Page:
Wednesday, 27 June 2018
Direct Provision System
Cuirim fáilte roimh an Aire Stáit.
There are currently more than 5,000 people incarcerated in prisons for the innocent of Ireland today. It is direct provision I want talk about. My party believes it is the new eighth amendment. It is the new industrial schools that much shamed the State for many, many years. It is how we treated the most vulnerable. Do we not learn?
When one hears of the conditions at the centres, the idea of waiting indefinitely for such long periods is fairly chilling.A young woman from whom I heard recently referred to her sentence and it is a sentence until she receives a positive or negative decision. I recently heard from people living in direct provision who are members of the LGBTI community and who are having serious problems due to their gender or sexual identity. This is Pride week and I believe it is timely for the Minister to address the issues raised. The recommendations of the McMahon report about improving the lives of LGBTI people in direct provision and the three subsequent implementation reports stated that successive changes had been made. However, there seems to be a vast amount of evidence to the contrary. There are many outstanding issues that have never been addressed. I wish to seek clarity on these issues today.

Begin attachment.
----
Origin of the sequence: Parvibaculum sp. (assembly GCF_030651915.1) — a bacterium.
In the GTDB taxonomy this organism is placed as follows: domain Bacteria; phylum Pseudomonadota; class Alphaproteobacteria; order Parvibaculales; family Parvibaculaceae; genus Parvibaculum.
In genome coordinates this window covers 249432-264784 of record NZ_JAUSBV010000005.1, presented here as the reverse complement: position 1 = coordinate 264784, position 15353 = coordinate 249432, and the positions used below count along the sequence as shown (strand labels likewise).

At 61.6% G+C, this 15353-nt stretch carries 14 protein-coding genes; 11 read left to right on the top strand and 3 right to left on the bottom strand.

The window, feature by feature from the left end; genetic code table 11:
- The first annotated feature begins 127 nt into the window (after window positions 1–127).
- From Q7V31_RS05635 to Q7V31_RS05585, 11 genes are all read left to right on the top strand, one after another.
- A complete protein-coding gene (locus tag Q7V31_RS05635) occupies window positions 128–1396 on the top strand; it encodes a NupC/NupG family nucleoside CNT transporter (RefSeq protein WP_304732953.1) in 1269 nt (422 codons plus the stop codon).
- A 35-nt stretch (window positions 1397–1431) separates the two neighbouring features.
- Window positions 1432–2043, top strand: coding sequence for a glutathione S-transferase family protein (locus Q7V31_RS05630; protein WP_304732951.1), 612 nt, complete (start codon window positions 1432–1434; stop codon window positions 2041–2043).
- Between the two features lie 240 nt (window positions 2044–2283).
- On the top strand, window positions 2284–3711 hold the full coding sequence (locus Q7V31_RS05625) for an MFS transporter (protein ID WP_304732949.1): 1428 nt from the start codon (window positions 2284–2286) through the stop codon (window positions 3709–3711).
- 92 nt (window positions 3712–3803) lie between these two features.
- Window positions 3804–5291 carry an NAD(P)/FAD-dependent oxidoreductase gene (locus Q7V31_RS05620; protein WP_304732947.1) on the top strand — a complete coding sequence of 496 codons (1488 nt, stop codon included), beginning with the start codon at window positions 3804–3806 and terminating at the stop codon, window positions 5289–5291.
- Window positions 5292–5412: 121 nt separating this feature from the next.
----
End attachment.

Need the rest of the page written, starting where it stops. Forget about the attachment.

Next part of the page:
Heartbreakingly, I have heard that some people need to remain closeted in direct provision because they are sharing a room with strangers and nobody is monitoring who is put with whom. There is evidence of bullying exacerbated by the cramped and stressful conditions in which they are living. In some cases, they are fleeing solely because of sexual identity yet they are put with people who will bully, intimidate and ridicule them. The same people cannot access LGBTI spaces easily because of financial and logistical reasons. Obviously, Dublin is the place for people to go but people in rural areas have nowhere. It might seem to be of little significance to me or the Minister of State but for those people who have been persecuted and abused for who they are, access to space that is safe and welcoming is vital for their physical and mental health.